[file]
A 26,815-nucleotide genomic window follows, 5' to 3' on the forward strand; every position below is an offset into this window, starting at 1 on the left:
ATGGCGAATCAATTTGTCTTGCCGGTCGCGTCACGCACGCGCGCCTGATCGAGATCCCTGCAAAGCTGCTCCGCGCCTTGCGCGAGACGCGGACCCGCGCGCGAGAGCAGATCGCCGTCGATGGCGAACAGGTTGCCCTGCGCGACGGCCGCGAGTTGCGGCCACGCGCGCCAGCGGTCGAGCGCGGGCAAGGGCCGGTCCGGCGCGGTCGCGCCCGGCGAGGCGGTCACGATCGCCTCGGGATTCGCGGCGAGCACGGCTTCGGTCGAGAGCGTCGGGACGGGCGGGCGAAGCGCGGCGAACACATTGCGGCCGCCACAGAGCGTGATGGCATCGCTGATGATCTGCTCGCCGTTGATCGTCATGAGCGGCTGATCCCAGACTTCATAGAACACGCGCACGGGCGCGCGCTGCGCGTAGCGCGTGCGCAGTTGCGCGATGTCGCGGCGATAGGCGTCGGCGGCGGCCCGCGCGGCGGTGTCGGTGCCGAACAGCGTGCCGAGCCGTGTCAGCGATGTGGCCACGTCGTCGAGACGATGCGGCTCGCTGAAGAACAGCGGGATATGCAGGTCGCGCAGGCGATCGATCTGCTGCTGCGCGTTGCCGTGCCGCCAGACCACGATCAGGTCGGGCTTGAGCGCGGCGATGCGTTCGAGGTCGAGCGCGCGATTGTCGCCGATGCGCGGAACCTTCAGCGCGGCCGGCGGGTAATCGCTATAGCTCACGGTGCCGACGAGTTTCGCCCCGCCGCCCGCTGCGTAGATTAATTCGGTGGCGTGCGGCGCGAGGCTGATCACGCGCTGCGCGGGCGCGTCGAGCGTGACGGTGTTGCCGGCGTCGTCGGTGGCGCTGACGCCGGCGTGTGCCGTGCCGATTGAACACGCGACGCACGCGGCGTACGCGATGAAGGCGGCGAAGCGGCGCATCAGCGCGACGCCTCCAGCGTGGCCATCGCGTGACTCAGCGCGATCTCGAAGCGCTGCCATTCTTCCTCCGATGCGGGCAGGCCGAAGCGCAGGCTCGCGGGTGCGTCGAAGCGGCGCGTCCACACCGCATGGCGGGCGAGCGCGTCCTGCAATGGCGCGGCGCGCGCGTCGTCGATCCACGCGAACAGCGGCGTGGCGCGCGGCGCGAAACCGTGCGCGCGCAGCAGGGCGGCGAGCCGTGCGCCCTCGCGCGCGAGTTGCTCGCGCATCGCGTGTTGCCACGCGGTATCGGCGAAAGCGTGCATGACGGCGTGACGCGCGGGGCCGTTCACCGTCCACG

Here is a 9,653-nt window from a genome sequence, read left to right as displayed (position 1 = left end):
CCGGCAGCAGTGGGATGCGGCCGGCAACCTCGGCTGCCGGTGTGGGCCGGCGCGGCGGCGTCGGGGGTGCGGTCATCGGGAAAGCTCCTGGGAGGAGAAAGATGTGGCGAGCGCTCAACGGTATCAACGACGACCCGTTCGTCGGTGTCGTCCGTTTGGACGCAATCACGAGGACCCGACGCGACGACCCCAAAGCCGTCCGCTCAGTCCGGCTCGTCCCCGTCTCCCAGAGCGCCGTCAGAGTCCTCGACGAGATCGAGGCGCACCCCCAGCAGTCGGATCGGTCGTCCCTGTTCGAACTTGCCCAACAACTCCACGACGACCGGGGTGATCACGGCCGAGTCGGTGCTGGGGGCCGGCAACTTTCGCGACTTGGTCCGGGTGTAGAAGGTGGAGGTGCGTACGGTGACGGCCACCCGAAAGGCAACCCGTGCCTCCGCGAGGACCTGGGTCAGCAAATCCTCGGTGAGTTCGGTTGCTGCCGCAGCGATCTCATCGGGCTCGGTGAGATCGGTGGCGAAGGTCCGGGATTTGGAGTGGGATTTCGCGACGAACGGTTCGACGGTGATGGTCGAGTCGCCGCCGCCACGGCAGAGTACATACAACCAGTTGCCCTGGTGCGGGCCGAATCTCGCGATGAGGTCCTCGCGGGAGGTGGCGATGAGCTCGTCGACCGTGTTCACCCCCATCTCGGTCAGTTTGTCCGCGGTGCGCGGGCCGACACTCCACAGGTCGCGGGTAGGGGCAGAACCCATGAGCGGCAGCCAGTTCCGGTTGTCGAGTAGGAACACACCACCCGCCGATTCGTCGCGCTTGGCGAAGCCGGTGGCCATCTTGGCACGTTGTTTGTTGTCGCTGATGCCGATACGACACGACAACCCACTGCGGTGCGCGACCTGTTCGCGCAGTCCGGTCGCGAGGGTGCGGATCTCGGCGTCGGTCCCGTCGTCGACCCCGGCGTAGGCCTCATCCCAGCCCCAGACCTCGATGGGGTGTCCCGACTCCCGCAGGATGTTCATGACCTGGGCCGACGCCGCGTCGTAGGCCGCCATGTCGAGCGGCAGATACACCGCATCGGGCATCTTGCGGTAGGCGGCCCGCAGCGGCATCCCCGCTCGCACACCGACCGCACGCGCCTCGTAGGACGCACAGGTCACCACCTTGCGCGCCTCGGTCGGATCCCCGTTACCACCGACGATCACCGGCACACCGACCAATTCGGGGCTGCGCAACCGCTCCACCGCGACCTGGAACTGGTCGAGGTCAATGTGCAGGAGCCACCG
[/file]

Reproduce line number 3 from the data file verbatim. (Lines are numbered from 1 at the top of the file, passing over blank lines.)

Here is a 9,653-nt window from a genome sequence, read left to right as displayed (position 1 = left end):